The South Kensington Museum, later the Victoria and Albert, opened in 1857. The first catalogue of the museum's collection of watercolours was published only nineteen years later in 1876, by which time the museum had acquired nearly 500 watercolours, today the collection numbers many thousands.
British Watercolours 1750-1900: The Landscape Genre
The rise of watercolour painting in Britain was closely tied to a growing acceptance in 18th century Britain of 'landscape' as an appropriate subject for painting. In the 1620s one writer, Edward Norgate, noted that landscape was an art so new to England that he could not 'find it a name'.
British Watercolours 1750-1900: Developing Subjects for Landscape Painting
From the middle of the 18th century a number of British writers sought to define and categorise human responses to natural phenomena, most notably Edmund Burke with his exploration of the 'sublime' and the 'beautiful', and William Gilpin and his theory of the 'picturesque'.
British Watercolours 1750-1900: Depicting the Elements
According to the drawing master, Alexander Cozens, landscape could be codified into three categories: 'Composition', 'Objects' and 'Circumstance'. The last included the seasons, times of day, such as the setting sun, and accidents such as fog, rain or 'the intermixture of the sky, or clouds with the landscape'.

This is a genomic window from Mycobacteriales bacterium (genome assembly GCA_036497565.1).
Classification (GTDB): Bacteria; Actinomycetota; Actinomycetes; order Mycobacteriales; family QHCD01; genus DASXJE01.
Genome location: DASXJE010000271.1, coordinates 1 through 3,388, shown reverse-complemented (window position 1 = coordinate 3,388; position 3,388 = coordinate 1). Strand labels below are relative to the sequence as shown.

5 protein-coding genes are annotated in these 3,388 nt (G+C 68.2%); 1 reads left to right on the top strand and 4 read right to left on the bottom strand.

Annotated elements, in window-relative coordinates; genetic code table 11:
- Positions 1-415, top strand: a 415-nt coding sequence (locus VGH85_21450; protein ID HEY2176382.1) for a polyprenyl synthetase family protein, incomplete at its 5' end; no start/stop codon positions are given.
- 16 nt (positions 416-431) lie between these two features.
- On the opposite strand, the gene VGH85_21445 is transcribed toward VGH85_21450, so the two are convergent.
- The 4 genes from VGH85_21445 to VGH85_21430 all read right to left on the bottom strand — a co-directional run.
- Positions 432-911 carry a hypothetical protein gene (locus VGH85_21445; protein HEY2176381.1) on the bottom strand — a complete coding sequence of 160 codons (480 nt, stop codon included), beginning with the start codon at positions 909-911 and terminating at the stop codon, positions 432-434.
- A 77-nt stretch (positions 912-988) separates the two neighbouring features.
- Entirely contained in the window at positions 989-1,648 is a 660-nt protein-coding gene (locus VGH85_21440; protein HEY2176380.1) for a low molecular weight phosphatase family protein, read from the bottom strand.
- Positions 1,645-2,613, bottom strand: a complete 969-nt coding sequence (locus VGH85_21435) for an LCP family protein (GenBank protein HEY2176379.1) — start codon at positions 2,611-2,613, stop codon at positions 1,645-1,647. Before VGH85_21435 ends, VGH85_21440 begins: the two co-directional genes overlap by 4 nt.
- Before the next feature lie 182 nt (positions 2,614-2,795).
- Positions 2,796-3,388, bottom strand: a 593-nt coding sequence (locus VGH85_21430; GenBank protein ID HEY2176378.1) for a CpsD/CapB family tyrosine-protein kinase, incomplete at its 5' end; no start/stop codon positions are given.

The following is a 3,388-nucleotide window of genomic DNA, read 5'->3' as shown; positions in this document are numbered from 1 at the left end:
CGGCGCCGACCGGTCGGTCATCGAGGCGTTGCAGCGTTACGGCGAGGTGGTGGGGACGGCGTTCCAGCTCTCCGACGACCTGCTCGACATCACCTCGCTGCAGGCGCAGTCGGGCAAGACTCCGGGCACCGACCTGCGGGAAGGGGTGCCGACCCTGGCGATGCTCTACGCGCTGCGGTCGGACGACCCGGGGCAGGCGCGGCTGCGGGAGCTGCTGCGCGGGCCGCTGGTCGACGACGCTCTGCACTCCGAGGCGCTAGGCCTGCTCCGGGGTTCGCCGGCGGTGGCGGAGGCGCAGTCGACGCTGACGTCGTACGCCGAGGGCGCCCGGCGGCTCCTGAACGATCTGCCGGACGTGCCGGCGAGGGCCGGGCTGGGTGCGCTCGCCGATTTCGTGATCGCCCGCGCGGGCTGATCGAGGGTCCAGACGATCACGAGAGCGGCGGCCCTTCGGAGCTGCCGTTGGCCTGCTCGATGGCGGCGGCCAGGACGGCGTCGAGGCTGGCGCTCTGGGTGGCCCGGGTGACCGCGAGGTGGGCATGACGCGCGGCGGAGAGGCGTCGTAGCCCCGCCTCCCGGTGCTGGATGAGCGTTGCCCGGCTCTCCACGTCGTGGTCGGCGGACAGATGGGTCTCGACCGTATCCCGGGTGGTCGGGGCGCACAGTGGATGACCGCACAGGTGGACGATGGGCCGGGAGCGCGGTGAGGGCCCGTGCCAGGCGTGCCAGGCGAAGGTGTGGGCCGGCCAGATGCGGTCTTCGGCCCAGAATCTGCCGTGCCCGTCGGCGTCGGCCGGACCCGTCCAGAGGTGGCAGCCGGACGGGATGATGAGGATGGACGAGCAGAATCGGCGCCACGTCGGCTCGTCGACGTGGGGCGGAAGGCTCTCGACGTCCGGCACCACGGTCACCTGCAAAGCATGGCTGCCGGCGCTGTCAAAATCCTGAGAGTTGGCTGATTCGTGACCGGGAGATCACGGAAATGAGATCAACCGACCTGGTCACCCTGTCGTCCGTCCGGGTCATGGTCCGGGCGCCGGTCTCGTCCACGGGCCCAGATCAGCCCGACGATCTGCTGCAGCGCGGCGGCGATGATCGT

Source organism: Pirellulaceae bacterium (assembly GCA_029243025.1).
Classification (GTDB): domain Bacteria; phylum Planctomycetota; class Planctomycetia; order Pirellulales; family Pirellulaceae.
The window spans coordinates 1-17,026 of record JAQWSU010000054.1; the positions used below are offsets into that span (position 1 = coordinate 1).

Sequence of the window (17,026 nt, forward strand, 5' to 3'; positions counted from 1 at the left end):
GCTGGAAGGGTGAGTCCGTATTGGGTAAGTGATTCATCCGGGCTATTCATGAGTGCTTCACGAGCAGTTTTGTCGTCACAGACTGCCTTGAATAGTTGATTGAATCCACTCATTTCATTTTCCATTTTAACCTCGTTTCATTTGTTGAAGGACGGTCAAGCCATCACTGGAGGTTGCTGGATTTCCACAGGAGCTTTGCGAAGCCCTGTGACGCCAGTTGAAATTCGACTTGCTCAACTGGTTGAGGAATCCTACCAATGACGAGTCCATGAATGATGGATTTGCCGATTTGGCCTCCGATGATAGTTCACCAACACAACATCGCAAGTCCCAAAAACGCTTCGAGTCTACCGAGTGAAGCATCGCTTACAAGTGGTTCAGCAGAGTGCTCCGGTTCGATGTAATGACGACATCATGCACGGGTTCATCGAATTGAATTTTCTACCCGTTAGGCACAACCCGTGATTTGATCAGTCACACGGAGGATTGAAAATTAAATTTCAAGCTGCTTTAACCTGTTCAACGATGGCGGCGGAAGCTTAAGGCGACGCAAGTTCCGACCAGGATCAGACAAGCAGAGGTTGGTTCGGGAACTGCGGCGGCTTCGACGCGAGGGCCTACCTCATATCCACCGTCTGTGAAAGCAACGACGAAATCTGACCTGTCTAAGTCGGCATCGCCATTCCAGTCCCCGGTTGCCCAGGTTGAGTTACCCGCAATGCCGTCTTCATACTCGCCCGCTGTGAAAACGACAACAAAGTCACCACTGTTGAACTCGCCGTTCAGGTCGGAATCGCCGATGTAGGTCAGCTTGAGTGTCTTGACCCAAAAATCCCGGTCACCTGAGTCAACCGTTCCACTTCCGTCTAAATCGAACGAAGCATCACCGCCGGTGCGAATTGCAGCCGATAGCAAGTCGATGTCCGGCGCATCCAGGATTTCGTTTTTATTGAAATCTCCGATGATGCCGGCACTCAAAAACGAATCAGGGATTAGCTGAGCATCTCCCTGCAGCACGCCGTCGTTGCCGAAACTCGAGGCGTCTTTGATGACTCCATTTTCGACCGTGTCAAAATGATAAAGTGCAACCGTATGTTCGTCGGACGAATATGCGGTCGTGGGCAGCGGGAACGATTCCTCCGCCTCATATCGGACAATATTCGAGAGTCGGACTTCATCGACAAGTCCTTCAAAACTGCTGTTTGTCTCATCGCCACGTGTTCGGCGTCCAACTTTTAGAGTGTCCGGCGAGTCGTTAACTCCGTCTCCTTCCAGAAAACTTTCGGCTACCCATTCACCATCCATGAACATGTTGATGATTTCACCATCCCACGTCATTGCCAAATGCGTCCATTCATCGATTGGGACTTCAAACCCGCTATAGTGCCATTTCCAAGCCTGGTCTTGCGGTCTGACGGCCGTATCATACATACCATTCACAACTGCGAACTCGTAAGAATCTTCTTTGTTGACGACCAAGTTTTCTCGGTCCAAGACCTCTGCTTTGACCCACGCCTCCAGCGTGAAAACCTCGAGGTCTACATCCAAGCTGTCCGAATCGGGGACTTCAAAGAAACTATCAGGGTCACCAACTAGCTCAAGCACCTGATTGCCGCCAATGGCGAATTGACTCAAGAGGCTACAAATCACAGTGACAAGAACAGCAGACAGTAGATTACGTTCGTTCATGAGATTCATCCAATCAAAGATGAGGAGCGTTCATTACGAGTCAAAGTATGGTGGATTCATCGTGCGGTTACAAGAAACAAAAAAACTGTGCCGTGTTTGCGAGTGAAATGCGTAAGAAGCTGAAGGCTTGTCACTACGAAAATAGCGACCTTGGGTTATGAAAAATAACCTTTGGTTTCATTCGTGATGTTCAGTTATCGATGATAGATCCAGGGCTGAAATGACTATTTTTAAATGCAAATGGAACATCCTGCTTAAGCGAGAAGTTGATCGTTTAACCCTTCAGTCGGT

British Watercolours 1750-1900: J M W Turner and John Ruskin
The critic John Ruskin wrote of J.M.W. Turner, 'there were two men associated with Turner in early study, who showed high promise, Cozens and Girtin, and there is no saying what these men might have done had they lived'. J R Cozens died in 1797, Thomas Girtin in 1802. Turner however died in 1851 after a long career characterised by exploration, invention and controversy.
British Watercolours 1750-1900: Architecture as Subject
Architectural topography had its roots in the antiquarian study of buildings of historical interest. A number of architectural painters were in fact first trained as architects but their carefully delineated views increasingly found a wider market among those curious about places unknown to them, or those who enjoyed the already familiar and well loved.
British Watercolours 1750-1900: The Watercolour Societies of the 19th Century
The establishment of exhibition societies was one of the great innovations in artistic life in 18th-century Britain. The Society of Artists opened in 1760 and the Royal Academy held its first exhibition in 1769. Watercolours at these early exhibitions were exhibited as 'drawings' which had been 'stained' or 'tinted'.
British Watercolours 1750-1900: Illlustration into Narrative
The popularity and success of the watercolour societies attracted many illustrators, such as Charles Green, into the field of watercolour painting. Green established his reputation with his illustrations to the novels of Charles Dickens, such as 'Little Nell mending the Puppet's Dress', from The Old Curiosity Shop.
British Watercolours 1750-1900: Still Life & Flower Painting
Still life, the depiction of inanimate objects such as fruit, vegetables, dead game and household objects, became a popular subject for watercolour artists. Still lives appealed to patrons for the simplicity of their subject matter, and were admired above all for the skill of the artist.